WASHINGTON – A federal jury this week found that the Clean Water Act applied to the filling of wetlands and other waters at two properties in Carver, Mass., owned by Charles Johnson, Genelda Johnson, Francis Vaner (“Van”) Johnson, and Johnson Cranberries Limited Partnership (the Johnsons), announced Assistant Attorney General Ignacia S. Moreno of the Justice Department’s Environment and Natural Resources Division, U.S. Attorney Carmen M. Ortiz and EPA Regional Administer H. Curtis Spaulding.
The Johnsons filled and altered approximately 46.1 acres of wetlands and other waters in order to construct cranberry bogs and associated structures.
The suit was originally brought by the United States in 1999 at the request of the U.S. Environmental Protection Agency (EPA) to enforce a provision of the Clean Water Act which prohibits the discharge of dredged and fill material into waters of the United States, which include certain wetlands, without first obtaining a permit from the U.S. Army Corps of Engineers.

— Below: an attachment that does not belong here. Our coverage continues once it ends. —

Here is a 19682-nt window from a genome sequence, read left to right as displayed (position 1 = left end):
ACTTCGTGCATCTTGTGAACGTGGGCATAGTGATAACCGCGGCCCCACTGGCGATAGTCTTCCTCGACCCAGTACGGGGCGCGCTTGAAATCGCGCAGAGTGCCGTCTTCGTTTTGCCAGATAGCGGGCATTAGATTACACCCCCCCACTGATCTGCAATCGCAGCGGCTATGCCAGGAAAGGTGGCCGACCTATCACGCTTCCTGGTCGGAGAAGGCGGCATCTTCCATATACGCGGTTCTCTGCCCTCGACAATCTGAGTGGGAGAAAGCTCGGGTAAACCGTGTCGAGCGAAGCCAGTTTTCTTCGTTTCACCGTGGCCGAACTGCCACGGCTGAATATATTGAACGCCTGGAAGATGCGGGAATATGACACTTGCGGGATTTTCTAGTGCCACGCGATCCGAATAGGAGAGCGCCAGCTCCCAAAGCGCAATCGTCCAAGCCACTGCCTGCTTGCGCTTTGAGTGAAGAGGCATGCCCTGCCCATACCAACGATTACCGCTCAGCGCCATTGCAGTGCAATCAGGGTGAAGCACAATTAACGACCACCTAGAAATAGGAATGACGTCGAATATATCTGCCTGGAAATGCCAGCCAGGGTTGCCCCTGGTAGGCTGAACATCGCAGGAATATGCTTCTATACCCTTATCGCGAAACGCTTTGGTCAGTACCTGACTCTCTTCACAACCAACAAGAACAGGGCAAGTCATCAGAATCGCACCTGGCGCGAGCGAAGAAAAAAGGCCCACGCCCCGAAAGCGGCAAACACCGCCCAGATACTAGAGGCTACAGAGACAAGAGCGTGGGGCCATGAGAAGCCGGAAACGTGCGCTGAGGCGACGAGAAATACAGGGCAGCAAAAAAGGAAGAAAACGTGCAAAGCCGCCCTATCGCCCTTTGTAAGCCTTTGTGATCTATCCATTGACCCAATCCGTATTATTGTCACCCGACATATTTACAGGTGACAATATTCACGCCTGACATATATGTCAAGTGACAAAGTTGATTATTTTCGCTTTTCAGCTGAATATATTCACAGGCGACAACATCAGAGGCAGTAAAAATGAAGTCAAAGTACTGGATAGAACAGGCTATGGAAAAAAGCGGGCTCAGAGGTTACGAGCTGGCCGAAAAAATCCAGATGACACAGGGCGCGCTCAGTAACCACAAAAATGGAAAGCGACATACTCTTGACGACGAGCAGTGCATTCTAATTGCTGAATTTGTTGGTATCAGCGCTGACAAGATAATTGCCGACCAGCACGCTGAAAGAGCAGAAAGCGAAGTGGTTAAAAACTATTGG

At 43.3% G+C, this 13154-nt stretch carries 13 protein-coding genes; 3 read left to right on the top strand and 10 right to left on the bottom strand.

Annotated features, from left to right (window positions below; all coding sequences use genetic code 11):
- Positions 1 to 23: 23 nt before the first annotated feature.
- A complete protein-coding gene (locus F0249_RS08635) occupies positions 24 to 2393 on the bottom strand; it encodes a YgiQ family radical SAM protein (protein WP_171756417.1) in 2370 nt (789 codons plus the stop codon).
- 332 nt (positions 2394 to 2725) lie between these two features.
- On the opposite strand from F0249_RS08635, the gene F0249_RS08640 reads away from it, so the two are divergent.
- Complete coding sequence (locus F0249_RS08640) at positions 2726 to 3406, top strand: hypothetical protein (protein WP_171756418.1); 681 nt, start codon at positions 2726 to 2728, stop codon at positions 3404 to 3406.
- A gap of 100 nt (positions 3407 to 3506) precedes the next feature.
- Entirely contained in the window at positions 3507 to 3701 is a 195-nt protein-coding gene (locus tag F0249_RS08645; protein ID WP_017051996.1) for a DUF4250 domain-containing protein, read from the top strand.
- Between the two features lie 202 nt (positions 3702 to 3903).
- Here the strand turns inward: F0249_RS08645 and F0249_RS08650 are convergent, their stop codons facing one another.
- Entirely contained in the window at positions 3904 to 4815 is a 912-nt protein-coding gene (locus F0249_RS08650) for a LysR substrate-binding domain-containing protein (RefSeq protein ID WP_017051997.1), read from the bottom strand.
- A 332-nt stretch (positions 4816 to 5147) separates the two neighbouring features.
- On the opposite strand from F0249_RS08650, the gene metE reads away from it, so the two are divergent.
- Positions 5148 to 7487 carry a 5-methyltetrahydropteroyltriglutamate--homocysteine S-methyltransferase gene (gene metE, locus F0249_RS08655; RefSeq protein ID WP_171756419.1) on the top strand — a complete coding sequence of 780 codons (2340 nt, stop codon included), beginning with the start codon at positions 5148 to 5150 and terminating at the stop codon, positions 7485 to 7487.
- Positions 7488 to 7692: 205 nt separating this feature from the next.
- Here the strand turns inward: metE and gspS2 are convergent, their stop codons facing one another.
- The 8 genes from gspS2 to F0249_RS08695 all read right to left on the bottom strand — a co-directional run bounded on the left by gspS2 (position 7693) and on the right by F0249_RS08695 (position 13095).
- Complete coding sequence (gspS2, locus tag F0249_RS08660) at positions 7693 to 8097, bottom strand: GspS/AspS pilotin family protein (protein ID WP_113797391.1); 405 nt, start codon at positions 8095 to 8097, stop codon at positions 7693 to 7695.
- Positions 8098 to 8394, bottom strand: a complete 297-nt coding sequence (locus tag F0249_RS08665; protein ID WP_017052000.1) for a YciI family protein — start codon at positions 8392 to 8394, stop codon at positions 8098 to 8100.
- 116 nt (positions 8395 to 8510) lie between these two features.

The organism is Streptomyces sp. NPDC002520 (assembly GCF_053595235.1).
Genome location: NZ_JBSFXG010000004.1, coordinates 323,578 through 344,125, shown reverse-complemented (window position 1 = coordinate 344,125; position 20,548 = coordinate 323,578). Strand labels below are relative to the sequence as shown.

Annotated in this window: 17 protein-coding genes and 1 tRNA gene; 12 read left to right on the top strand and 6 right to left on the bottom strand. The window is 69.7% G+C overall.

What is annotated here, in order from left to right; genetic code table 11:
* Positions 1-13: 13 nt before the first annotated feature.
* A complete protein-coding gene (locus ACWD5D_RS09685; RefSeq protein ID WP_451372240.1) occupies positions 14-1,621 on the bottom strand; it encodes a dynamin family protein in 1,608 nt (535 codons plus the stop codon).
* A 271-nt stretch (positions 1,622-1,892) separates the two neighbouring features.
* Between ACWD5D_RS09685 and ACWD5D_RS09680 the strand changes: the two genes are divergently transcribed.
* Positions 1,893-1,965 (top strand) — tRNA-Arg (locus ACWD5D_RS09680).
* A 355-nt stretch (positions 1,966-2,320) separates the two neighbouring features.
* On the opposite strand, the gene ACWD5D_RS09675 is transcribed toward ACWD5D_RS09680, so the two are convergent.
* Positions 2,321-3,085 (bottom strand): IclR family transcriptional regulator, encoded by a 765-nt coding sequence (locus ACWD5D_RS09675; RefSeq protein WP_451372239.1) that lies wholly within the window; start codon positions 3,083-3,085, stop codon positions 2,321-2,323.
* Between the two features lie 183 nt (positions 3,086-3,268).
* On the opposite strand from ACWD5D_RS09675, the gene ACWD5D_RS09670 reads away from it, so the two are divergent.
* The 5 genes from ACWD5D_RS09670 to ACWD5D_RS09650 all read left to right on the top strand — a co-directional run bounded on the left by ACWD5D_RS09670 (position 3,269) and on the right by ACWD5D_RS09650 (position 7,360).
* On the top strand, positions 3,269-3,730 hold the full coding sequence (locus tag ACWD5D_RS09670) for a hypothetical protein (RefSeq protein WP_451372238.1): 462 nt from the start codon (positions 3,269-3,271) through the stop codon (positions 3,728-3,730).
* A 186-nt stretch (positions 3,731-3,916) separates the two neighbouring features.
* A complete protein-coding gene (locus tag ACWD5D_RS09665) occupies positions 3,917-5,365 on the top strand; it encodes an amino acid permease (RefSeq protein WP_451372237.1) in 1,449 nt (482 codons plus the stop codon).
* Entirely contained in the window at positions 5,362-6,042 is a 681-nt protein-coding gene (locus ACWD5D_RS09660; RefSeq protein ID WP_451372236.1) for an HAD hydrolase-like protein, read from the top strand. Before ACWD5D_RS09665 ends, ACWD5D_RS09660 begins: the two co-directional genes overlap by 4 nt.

In 2004, the U.S. District Court ruled that the Johnsons had filled the wetlands and other waters without obtaining a permit. After two appeals and a change in law resulting from a 2006 Supreme Court ruling, the case was given to a jury to decide whether the Clean Water Act applied to the wetlands and other waters at the Johnson properties under new standards set out by the Supreme Court’s 2006 ruling in Rapanos v. United States. On Monday, April 25, 2011, the jury upheld the government’s assertion of jurisdiction.
The prosecution of the case was handled by Assistant U.S. Attorney George B. Henderson of the U.S. Attorney’s Office in the District of Massachusetts, Department of Justice Environment and Natural Resources Division Attorney Jered J. Lindsay, with assistance from EPA Enforcement Counsel Margery Adams and Christine Foot.